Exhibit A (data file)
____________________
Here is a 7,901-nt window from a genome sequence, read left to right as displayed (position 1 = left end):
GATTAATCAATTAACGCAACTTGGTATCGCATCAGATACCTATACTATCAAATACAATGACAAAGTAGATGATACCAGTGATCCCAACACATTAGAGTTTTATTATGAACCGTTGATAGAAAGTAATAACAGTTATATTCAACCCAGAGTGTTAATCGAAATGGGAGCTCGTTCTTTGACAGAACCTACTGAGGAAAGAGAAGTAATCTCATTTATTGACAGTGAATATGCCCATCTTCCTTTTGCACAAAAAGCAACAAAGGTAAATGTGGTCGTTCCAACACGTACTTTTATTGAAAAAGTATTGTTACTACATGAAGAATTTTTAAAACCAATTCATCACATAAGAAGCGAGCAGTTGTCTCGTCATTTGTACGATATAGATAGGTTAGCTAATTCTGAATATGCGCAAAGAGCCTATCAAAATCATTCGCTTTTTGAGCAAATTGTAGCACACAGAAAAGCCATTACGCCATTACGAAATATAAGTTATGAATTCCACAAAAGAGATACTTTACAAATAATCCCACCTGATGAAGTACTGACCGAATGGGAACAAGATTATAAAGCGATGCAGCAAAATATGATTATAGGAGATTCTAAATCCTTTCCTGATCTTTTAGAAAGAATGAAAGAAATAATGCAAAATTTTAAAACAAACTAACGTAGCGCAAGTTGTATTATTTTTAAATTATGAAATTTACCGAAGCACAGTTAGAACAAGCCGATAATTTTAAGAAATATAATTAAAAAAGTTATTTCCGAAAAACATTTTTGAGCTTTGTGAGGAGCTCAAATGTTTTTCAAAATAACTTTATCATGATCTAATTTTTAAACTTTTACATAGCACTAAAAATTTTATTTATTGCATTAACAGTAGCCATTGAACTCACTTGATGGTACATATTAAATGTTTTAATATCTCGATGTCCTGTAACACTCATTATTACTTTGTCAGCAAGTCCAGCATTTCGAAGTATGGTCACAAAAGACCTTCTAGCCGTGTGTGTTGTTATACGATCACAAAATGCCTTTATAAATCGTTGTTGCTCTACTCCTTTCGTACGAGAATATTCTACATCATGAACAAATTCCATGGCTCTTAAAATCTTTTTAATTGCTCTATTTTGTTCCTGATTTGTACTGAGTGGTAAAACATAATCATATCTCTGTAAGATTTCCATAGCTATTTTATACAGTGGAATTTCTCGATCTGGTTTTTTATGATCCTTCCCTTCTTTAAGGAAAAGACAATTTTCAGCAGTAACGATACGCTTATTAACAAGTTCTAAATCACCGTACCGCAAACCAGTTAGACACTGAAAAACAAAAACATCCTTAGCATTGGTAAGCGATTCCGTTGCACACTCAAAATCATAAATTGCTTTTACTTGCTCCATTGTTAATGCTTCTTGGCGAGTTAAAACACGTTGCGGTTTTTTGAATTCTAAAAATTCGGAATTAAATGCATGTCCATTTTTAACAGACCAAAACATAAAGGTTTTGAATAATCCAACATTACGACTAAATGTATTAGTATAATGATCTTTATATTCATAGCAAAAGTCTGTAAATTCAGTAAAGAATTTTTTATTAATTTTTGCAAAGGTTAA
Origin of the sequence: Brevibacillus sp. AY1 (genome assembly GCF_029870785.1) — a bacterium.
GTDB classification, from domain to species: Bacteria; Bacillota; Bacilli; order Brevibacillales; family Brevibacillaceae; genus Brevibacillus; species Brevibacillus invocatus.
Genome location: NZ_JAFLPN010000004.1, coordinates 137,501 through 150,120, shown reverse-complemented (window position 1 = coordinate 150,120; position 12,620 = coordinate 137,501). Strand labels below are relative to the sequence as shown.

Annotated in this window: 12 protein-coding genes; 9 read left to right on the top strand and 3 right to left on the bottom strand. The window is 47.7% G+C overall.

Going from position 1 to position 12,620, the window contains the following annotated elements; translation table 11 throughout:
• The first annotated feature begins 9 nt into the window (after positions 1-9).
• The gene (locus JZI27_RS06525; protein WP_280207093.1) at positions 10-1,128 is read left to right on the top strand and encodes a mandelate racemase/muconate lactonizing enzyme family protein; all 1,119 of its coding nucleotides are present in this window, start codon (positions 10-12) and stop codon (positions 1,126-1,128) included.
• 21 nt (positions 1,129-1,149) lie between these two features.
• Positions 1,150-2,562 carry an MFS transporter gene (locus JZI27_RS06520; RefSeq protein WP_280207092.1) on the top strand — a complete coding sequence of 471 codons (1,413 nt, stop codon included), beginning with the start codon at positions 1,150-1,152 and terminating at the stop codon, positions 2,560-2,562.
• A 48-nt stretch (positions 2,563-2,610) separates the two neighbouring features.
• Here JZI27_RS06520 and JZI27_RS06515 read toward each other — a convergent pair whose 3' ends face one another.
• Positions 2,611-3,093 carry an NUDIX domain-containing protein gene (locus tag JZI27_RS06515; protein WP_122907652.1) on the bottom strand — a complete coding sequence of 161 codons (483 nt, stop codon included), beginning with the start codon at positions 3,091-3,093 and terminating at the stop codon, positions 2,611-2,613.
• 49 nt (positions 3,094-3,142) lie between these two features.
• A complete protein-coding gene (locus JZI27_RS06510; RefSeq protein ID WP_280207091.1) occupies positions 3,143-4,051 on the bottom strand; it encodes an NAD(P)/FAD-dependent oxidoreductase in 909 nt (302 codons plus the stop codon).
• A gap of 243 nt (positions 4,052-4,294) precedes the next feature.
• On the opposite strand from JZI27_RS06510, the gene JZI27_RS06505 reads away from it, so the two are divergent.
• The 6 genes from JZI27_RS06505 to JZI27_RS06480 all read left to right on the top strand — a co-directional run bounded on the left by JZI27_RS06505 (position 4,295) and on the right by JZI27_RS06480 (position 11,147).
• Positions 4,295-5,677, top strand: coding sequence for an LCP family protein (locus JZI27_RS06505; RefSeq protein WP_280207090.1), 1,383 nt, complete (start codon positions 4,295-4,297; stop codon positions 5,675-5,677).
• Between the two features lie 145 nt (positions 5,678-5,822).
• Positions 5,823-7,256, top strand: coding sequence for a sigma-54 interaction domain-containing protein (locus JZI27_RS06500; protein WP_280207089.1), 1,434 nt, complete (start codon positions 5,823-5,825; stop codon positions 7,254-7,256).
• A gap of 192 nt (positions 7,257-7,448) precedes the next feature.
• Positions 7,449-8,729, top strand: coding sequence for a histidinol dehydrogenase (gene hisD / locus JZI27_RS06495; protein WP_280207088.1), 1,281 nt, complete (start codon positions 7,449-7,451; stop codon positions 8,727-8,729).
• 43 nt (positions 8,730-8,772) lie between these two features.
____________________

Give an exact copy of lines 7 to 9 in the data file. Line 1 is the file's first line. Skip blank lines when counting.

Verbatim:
Going from position 1 to position 12,620, the window contains the following annotated elements; translation table 11 throughout:
• The first annotated feature begins 9 nt into the window (after positions 1-9).
• The gene (locus JZI27_RS06525; protein WP_280207093.1) at positions 10-1,128 is read left to right on the top strand and encodes a mandelate racemase/muconate lactonizing enzyme family protein; all 1,119 of its coding nucleotides are present in this window, start codon (positions 10-12) and stop codon (positions 1,126-1,128) included.